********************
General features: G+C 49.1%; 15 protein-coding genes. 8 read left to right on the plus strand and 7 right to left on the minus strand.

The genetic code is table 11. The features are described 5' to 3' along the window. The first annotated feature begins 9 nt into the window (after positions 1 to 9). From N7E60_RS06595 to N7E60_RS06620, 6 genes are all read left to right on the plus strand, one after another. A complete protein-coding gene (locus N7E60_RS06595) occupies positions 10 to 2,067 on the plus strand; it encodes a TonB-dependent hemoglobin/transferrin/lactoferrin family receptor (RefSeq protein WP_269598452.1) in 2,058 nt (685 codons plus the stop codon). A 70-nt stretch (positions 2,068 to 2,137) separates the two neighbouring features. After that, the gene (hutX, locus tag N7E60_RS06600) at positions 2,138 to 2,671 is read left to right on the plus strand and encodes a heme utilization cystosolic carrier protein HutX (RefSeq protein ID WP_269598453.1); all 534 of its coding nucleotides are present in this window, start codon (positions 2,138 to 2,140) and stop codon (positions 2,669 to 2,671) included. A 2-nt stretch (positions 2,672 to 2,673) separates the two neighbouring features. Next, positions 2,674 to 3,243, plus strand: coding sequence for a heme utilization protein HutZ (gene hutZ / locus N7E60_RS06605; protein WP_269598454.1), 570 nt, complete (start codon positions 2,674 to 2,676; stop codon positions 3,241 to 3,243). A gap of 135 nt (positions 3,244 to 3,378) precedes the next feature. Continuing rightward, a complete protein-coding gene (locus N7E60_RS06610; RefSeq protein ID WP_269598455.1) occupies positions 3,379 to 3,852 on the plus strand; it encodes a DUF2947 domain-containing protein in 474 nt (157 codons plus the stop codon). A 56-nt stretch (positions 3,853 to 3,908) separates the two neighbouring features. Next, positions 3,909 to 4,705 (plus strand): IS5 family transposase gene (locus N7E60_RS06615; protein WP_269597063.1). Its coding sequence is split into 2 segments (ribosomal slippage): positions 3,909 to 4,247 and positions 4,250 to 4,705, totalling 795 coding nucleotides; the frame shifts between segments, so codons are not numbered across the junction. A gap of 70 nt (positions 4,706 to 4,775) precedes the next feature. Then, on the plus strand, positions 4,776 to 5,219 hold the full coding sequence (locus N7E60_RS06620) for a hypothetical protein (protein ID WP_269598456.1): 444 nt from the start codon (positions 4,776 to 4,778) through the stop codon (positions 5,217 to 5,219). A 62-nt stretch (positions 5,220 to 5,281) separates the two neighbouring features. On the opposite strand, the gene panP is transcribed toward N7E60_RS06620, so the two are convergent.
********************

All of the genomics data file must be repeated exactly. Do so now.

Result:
General features: G+C 49.1%; 15 protein-coding genes. 8 read left to right on the plus strand and 7 right to left on the minus strand.

The genetic code is table 11. The features are described 5' to 3' along the window. The first annotated feature begins 9 nt into the window (after positions 1 to 9). From N7E60_RS06595 to N7E60_RS06620, 6 genes are all read left to right on the plus strand, one after another. A complete protein-coding gene (locus N7E60_RS06595) occupies positions 10 to 2,067 on the plus strand; it encodes a TonB-dependent hemoglobin/transferrin/lactoferrin family receptor (RefSeq protein WP_269598452.1) in 2,058 nt (685 codons plus the stop codon). A 70-nt stretch (positions 2,068 to 2,137) separates the two neighbouring features. After that, the gene (hutX, locus tag N7E60_RS06600) at positions 2,138 to 2,671 is read left to right on the plus strand and encodes a heme utilization cystosolic carrier protein HutX (RefSeq protein ID WP_269598453.1); all 534 of its coding nucleotides are present in this window, start codon (positions 2,138 to 2,140) and stop codon (positions 2,669 to 2,671) included. A 2-nt stretch (positions 2,672 to 2,673) separates the two neighbouring features. Next, positions 2,674 to 3,243, plus strand: coding sequence for a heme utilization protein HutZ (gene hutZ / locus N7E60_RS06605; protein WP_269598454.1), 570 nt, complete (start codon positions 2,674 to 2,676; stop codon positions 3,241 to 3,243). A gap of 135 nt (positions 3,244 to 3,378) precedes the next feature. Continuing rightward, a complete protein-coding gene (locus N7E60_RS06610; RefSeq protein ID WP_269598455.1) occupies positions 3,379 to 3,852 on the plus strand; it encodes a DUF2947 domain-containing protein in 474 nt (157 codons plus the stop codon). A 56-nt stretch (positions 3,853 to 3,908) separates the two neighbouring features. Next, positions 3,909 to 4,705 (plus strand): IS5 family transposase gene (locus N7E60_RS06615; protein WP_269597063.1). Its coding sequence is split into 2 segments (ribosomal slippage): positions 3,909 to 4,247 and positions 4,250 to 4,705, totalling 795 coding nucleotides; the frame shifts between segments, so codons are not numbered across the junction. A gap of 70 nt (positions 4,706 to 4,775) precedes the next feature. Then, on the plus strand, positions 4,776 to 5,219 hold the full coding sequence (locus N7E60_RS06620) for a hypothetical protein (protein ID WP_269598456.1): 444 nt from the start codon (positions 4,776 to 4,778) through the stop codon (positions 5,217 to 5,219). A 62-nt stretch (positions 5,220 to 5,281) separates the two neighbouring features. On the opposite strand, the gene panP is transcribed toward N7E60_RS06620, so the two are convergent.